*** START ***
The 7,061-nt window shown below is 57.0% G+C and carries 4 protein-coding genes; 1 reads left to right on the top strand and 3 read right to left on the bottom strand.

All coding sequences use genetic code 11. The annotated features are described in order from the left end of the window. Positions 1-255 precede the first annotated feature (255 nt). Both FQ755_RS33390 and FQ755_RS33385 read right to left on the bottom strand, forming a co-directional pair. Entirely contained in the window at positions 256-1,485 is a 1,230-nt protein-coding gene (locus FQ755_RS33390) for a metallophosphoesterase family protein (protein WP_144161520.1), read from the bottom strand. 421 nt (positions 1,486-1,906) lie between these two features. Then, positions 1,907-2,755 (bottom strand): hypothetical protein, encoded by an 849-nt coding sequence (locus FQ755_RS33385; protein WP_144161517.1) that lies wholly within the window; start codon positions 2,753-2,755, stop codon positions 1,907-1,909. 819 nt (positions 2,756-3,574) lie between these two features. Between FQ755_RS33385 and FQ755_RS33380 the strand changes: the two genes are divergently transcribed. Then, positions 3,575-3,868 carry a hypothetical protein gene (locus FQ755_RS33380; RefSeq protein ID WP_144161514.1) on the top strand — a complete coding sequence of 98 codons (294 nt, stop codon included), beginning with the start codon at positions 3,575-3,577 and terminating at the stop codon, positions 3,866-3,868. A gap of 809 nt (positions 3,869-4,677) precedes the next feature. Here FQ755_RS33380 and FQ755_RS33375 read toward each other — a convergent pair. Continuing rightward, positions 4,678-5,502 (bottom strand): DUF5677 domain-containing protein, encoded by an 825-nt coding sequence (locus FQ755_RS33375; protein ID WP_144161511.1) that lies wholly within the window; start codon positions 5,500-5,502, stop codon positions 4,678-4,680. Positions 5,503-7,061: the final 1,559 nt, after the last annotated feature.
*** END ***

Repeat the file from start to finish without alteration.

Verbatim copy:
The 7,061-nt window shown below is 57.0% G+C and carries 4 protein-coding genes; 1 reads left to right on the top strand and 3 read right to left on the bottom strand.

All coding sequences use genetic code 11. The annotated features are described in order from the left end of the window. Positions 1-255 precede the first annotated feature (255 nt). Both FQ755_RS33390 and FQ755_RS33385 read right to left on the bottom strand, forming a co-directional pair. Entirely contained in the window at positions 256-1,485 is a 1,230-nt protein-coding gene (locus FQ755_RS33390) for a metallophosphoesterase family protein (protein WP_144161520.1), read from the bottom strand. 421 nt (positions 1,486-1,906) lie between these two features. Then, positions 1,907-2,755 (bottom strand): hypothetical protein, encoded by an 849-nt coding sequence (locus FQ755_RS33385; protein WP_144161517.1) that lies wholly within the window; start codon positions 2,753-2,755, stop codon positions 1,907-1,909. 819 nt (positions 2,756-3,574) lie between these two features. Between FQ755_RS33385 and FQ755_RS33380 the strand changes: the two genes are divergently transcribed. Then, positions 3,575-3,868 carry a hypothetical protein gene (locus FQ755_RS33380; RefSeq protein ID WP_144161514.1) on the top strand — a complete coding sequence of 98 codons (294 nt, stop codon included), beginning with the start codon at positions 3,575-3,577 and terminating at the stop codon, positions 3,866-3,868. A gap of 809 nt (positions 3,869-4,677) precedes the next feature. Here FQ755_RS33380 and FQ755_RS33375 read toward each other — a convergent pair. Continuing rightward, positions 4,678-5,502 (bottom strand): DUF5677 domain-containing protein, encoded by an 825-nt coding sequence (locus FQ755_RS33375; protein ID WP_144161511.1) that lies wholly within the window; start codon positions 5,500-5,502, stop codon positions 4,678-4,680. Positions 5,503-7,061: the final 1,559 nt, after the last annotated feature.